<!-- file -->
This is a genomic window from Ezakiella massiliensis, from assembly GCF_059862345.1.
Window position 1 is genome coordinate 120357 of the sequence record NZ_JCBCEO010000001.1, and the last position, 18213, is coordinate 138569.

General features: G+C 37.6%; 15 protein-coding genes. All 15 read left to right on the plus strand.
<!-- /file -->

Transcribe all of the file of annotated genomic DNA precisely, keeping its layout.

This is a genomic window from Ezakiella massiliensis, from assembly GCF_059862345.1.
Window position 1 is genome coordinate 120357 of the sequence record NZ_JCBCEO010000001.1, and the last position, 18213, is coordinate 138569.

General features: G+C 37.6%; 15 protein-coding genes. All 15 read left to right on the plus strand.